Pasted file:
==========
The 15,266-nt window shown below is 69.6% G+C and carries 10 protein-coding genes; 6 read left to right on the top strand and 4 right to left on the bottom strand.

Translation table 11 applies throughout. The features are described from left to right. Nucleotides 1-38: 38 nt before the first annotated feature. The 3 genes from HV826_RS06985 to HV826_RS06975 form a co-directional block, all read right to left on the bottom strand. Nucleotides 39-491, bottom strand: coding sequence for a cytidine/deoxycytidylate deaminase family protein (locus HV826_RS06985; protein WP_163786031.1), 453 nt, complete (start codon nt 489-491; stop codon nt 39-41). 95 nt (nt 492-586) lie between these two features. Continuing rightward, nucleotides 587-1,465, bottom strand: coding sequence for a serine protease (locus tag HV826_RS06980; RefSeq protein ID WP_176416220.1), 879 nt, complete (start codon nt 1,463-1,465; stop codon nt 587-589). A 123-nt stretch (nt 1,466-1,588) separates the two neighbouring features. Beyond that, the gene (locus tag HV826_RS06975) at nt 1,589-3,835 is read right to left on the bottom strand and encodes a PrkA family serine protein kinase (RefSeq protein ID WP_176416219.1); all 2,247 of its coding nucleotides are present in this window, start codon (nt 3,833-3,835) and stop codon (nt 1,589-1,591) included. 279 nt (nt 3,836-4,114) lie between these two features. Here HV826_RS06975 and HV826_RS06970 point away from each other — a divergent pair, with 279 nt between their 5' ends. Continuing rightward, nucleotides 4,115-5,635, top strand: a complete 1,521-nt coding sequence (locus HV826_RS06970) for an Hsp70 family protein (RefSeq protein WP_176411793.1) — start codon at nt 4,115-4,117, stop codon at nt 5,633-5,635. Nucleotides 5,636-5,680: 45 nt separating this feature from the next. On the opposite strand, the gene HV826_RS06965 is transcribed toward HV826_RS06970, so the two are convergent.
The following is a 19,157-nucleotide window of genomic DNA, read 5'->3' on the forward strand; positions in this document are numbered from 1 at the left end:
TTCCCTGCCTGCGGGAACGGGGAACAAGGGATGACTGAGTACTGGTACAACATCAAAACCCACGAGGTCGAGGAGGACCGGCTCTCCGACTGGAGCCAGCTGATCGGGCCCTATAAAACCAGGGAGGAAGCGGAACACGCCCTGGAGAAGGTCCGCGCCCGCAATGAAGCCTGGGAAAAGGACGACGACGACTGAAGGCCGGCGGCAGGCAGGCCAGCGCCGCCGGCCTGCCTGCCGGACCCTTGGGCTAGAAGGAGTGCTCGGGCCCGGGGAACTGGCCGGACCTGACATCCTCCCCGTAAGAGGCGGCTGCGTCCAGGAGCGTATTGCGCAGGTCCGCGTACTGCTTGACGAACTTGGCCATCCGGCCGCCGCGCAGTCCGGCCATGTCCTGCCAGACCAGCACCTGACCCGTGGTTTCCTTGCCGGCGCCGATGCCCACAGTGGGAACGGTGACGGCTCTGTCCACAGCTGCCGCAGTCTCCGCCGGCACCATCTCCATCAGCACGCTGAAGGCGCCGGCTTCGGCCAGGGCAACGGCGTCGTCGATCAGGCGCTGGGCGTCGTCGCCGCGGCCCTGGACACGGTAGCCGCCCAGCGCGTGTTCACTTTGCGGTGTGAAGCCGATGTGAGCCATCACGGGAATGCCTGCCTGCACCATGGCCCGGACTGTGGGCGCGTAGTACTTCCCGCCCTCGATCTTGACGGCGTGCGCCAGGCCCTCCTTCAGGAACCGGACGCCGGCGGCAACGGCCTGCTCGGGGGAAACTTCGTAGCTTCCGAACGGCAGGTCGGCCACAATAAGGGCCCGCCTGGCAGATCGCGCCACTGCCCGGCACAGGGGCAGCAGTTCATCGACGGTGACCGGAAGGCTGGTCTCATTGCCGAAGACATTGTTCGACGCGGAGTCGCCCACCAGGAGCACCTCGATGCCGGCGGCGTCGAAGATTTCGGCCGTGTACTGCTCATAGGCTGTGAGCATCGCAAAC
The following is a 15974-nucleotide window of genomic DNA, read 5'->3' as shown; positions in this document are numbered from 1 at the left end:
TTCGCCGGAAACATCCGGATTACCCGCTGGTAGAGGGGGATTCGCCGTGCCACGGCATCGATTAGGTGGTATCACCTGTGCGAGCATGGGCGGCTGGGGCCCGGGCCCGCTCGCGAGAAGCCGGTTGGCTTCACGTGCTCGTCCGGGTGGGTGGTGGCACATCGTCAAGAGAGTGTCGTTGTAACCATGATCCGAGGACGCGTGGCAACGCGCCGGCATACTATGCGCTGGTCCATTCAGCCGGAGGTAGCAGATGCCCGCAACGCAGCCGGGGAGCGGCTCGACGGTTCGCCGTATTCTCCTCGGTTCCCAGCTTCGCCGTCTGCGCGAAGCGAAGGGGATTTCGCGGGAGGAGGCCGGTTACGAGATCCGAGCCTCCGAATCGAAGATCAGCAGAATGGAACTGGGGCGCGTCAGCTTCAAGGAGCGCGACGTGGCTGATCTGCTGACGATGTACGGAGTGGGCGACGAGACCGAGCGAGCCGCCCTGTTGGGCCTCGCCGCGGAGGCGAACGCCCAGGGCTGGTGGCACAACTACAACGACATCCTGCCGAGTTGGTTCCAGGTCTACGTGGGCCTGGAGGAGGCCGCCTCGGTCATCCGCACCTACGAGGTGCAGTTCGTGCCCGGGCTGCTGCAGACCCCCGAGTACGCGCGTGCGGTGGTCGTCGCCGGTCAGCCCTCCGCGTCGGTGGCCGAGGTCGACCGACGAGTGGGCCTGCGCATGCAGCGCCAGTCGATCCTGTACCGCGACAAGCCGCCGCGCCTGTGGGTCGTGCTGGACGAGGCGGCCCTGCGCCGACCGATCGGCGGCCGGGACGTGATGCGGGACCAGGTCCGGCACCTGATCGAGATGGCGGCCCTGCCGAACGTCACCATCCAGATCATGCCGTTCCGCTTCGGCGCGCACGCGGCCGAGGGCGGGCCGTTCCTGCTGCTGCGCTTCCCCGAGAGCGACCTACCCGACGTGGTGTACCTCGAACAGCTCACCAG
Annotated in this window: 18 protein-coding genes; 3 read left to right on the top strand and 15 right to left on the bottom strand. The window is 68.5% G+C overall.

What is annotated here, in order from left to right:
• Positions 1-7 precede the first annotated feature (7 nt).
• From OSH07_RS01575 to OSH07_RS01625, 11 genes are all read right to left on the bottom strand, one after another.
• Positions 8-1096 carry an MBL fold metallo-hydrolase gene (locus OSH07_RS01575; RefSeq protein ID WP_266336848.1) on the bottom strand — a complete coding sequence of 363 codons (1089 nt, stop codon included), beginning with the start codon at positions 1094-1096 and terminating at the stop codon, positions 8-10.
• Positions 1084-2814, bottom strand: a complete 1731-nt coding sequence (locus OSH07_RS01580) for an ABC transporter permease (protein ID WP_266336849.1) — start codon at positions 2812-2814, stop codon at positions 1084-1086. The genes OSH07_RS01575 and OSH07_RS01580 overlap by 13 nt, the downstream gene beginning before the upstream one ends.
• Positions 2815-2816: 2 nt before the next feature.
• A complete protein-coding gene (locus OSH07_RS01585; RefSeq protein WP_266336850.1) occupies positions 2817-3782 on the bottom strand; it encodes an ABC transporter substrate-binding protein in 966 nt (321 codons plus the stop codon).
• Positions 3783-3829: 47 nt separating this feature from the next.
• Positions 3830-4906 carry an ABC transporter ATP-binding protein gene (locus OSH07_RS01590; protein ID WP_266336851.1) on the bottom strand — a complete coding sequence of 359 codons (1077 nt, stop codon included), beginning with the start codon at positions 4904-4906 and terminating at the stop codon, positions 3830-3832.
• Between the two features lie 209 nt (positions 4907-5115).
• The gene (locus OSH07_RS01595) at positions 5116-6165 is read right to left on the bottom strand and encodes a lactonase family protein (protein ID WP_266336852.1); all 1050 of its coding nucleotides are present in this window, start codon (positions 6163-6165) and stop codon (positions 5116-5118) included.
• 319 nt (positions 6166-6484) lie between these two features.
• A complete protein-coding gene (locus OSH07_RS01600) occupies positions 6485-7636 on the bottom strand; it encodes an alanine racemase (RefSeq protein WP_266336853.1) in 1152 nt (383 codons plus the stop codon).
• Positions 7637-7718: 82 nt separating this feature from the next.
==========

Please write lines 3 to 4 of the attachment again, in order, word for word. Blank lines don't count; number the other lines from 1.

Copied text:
The following is a 19,157-nucleotide window of genomic DNA, read 5'->3' on the forward strand; positions in this document are numbered from 1 at the left end:
TTCCCTGCCTGCGGGAACGGGGAACAAGGGATGACTGAGTACTGGTACAACATCAAAACCCACGAGGTCGAGGAGGACCGGCTCTCCGACTGGAGCCAGCTGATCGGGCCCTATAAAACCAGGGAGGAAGCGGAACACGCCCTGGAGAAGGTCCGCGCCCGCAATGAAGCCTGGGAAAAGGACGACGACGACTGAAGGCCGGCGGCAGGCAGGCCAGCGCCGCCGGCCTGCCTGCCGGACCCTTGGGCTAGAAGGAGTGCTCGGGCCCGGGGAACTGGCCGGACCTGACATCCTCCCCGTAAGAGGCGGCTGCGTCCAGGAGCGTATTGCGCAGGTCCGCGTACTGCTTGACGAACTTGGCCATCCGGCCGCCGCGCAGTCCGGCCATGTCCTGCCAGACCAGCACCTGACCCGTGGTTTCCTTGCCGGCGCCGATGCCCACAGTGGGAACGGTGACGGCTCTGTCCACAGCTGCCGCAGTCTCCGCCGGCACCATCTCCATCAGCACGCTGAAGGCGCCGGCTTCGGCCAGGGCAACGGCGTCGTCGATCAGGCGCTGGGCGTCGTCGCCGCGGCCCTGGACACGGTAGCCGCCCAGCGCGTGTTCACTTTGCGGTGTGAAGCCGATGTGAGCCATCACGGGAATGCCTGCCTGCACCATGGCCCGGACTGTGGGCGCGTAGTACTTCCCGCCCTCGATCTTGACGGCGTGCGCCAGGCCCTCCTTCAGGAACCGGACGCCGGCGGCAACGGCCTGCTCGGGGGAAACTTCGTAGCTTCCGAACGGCAGGTCGGCCACAATAAGGGCCCGCCTGGCAGATCGCGCCACTGCCCGGCACAGGGGCAGCAGTTCATCGACGGTGACCGGAAGGCTGGTCTCATTGCCGAAGACATTGTTCGACGCGGAGTCGCCCACCAGGAGCACCTCGATGCCGGCGGCGTCGAAGATTTCGGCCGTGTACTGCTCATAGGCTGTGAGCATCGCAAAC